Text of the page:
Day 7 - Saturday, Feb 13: Genesis 18-19, Matthew 6
Day 8 - Sunday, Feb 14: Genesis 20-22
Day 9 - Monday, Feb 15: Genesis 23-24, Matthew 7
Day 10 - Tuesday, Feb 16: Genesis 25-26

Sunday, February 07, 2016

An Epic Adventure: Daily Bread Project (Day 1)

Think of the Bible as a four-act play, an epic story of God’s love affair with the world he created and the people he made. It’s a story of beauty, of brokenness, of rescue and renewal.
It’s the true story of the world. Yes, it’s ancient. Yes, parts of it are obscure. Yes, it can be baffling. But it tells the most compelling story, a story which has rung true in human hearts for four millennia, and which has utterly shaped the foundations of our western society.
I hope you will join the many from our church family who are beginning the journey of discovering/rediscovering this story during the course of the next year. It is, as I said, a four-act story of beauty, brokenness, rescue and renewal.
Act One: Beauty (Genesis 1-2)
In the beautiful opening act of our story, we learn that creation is not an accident, but rather the result of God’s loving intention. The first humans enjoyed harmony with God, with one another, within themselves, and with creation. God gave humanity the mandate to lovingly care for creation, to enable it to thrive, and to use its plentiful resources to build a culture of love, harmony, and mutual benefit. This opening act is still is seared into our hearts. We know in our bones that this world is good, that people matter, and that there is a transcendent reality beyond the physical universe. As you read Genesis 1-2, notice the beautiful harmony that existed when the world was first made.
Act Two: Brokenness (Genesis 3-11)
The beautiful project of culture-making which God gave us as his image-bearers in this world was de-railed by the horrors of Act Two. Creation, though beautiful, has been broken. While we desire harmony within, with others, with God and with creation, our more common experience is one of alienation and dissonance. Rather than developing a culture which affirms both humanity and creation, we are more likely to use it to manipulate, to oppress, and to affirm our independence from God. Like Adam, we blame Eve for our failures; like Cain, we avoid responsibility for our brother; like Lamech, we seek vengeance instead of forgiveness; like those who built Babel, we shape culture to assert our independence from God. As you read Genesis 3-11, notice how tragically little human culture has changed since those dark days.
Act Three: Rescue (Genesis 12 through the Gospels)
The God who made us refused to let us destroy ourselves. He rescued us. The long third act began when God called a pagan named Abram. It follows his family and the nation which grew from him (Israel) from Babylon to Canaan to Egypt to Canaan, to Babylon and back to Canaan. It reaches its glorious climax when God writes himself into the human story in the person of Jesus, God walking among us. It’s a story filled with twists and turns, failures and achievements — it takes the rest of the Old Testament and bleeds into the New Testament itself. It is the incredible story of God’s love and faithfulness, and his unwavering desire to restore to himself his wayward children. We will only peek at Act Three in this week’s reading, but even at the first we will see how incredibly patient God has been with us. We see that the ultimate hero of this story is not any human being, but rather, God alone — who simply will not quit on us.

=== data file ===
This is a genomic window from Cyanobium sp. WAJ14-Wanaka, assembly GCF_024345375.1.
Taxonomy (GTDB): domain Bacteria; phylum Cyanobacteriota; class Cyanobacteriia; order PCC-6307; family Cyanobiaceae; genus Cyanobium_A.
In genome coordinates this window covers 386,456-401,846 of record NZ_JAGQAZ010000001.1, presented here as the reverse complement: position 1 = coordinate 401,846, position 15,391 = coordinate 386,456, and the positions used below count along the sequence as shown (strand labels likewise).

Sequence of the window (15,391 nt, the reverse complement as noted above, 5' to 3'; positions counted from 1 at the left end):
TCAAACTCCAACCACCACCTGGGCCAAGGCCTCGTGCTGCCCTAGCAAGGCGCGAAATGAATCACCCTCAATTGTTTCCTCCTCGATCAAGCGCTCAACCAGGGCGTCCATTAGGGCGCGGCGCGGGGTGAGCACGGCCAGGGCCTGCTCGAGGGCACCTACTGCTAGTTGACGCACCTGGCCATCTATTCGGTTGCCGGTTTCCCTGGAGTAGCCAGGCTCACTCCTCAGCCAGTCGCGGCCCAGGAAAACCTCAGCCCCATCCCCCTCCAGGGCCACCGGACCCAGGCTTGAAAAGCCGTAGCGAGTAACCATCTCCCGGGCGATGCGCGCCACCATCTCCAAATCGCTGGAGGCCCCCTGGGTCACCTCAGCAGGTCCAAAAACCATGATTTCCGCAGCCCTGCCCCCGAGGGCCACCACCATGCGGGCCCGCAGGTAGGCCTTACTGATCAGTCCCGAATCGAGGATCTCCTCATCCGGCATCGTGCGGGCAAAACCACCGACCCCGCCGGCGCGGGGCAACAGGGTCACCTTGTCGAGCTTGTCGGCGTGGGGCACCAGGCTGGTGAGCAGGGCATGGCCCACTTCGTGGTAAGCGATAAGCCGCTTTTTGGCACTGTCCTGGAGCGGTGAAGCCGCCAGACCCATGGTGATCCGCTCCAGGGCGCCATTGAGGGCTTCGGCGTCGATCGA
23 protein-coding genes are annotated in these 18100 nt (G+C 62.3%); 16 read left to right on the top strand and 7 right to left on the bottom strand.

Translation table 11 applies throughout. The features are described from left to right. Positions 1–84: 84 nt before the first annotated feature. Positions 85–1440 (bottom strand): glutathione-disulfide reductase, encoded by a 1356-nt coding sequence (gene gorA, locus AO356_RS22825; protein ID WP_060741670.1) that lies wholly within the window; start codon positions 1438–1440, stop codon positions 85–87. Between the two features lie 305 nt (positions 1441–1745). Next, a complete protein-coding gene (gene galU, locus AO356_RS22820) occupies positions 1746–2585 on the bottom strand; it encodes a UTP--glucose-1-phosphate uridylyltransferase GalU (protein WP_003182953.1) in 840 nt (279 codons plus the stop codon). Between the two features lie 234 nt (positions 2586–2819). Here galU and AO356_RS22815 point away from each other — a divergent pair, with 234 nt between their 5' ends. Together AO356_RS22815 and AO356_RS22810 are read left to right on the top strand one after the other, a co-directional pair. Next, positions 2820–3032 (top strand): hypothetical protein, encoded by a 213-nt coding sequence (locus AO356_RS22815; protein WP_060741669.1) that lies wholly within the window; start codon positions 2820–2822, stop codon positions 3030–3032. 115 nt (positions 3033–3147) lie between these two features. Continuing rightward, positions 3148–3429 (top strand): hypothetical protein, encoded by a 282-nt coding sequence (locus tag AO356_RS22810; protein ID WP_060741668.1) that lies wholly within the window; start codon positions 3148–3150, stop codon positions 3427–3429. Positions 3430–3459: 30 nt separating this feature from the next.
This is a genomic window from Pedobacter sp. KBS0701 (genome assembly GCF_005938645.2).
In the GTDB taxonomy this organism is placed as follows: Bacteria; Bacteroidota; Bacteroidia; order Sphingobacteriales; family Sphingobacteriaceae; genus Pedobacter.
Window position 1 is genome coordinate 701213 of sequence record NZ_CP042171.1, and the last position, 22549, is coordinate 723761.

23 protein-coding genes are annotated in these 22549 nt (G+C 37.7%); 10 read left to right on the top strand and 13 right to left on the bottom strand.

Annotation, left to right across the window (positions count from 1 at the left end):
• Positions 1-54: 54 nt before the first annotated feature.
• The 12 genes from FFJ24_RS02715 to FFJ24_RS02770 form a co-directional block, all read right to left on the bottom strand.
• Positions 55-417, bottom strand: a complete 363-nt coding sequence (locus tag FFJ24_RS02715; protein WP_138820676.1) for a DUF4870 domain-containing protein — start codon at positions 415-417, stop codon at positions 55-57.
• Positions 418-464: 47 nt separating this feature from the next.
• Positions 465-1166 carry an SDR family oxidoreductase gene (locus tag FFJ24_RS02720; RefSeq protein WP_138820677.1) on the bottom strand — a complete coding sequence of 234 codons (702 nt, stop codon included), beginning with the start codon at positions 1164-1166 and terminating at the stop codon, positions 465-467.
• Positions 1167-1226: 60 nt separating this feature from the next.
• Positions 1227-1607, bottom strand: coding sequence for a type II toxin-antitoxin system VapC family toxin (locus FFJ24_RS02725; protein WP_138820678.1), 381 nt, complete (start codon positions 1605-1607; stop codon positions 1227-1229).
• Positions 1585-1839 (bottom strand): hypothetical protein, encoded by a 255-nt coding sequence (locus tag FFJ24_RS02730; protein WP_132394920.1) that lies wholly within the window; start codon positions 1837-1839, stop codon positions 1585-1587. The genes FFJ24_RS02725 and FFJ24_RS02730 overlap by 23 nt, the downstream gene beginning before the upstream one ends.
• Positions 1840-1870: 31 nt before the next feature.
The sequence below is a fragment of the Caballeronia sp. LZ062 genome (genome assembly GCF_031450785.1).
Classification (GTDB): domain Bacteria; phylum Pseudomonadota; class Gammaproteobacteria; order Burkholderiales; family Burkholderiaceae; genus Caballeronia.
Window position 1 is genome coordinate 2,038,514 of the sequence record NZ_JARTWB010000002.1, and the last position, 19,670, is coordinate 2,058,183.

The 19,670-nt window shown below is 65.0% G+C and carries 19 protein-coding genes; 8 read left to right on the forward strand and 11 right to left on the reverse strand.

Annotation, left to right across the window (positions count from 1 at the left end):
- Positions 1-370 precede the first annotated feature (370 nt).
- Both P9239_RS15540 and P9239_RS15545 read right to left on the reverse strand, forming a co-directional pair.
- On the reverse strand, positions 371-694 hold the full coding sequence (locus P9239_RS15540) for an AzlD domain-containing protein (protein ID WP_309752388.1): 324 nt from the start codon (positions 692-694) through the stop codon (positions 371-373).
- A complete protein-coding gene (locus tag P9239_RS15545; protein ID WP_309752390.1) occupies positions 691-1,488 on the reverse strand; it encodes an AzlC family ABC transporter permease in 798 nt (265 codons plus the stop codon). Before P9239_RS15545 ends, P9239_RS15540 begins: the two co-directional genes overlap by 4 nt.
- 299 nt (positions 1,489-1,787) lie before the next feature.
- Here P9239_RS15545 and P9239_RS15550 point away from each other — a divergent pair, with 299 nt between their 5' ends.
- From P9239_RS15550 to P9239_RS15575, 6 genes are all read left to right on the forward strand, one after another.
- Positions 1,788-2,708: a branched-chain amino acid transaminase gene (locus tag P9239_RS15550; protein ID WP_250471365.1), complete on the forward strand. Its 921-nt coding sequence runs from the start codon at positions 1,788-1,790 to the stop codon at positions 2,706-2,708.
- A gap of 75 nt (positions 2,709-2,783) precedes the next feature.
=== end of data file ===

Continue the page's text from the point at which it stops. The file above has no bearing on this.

Act Four: Renewal (Acts to Revelation)
It will take us a long time to get to the fourth act. But if we are patient, we will get there. As we work our way through Matthew, we will see that through Jesus’ resurrection new creation was inaugurated. It is as if Jesus is the second Adam (some Scriptures call him that), who came to undue the effects of the first Adam’s disobedience, and to put God’s creation project back on track. He brings renewal in every phase of life: he restores our relationship with God, with one another, within ourselves, and with the world God created. Jesus, as I said, inaugurated new creation through his resurrection; it will not be consummated until his return; and it is now being implemented by his Spirit’s work within us as we offer ourselves to him. Jesus has written the score; it is our privilege to play the tune as “living witnesses God’s new creation” (to borrow a phrase from our church vision statement). And what fun it is to play our part!
Beauty. Brokenness. Rescue. Renewal. As we work our way through the scriptures we will see this wonderful symphony emerge. It will take a long time to see it fully unfold, but if we are patient, our hearts will warm to the God who made us, who loves us, and who never gives up on us. Let us not give up on ourselves.
God bless you as you read this life-changing — and true! — story.

Thursday, September 03, 2015

Wedding Muse

As many of you will know, it was my privilege to perform the wedding ceremony for our son, Kurt, and his new bride, Lindsay, last weekend. What a blessing!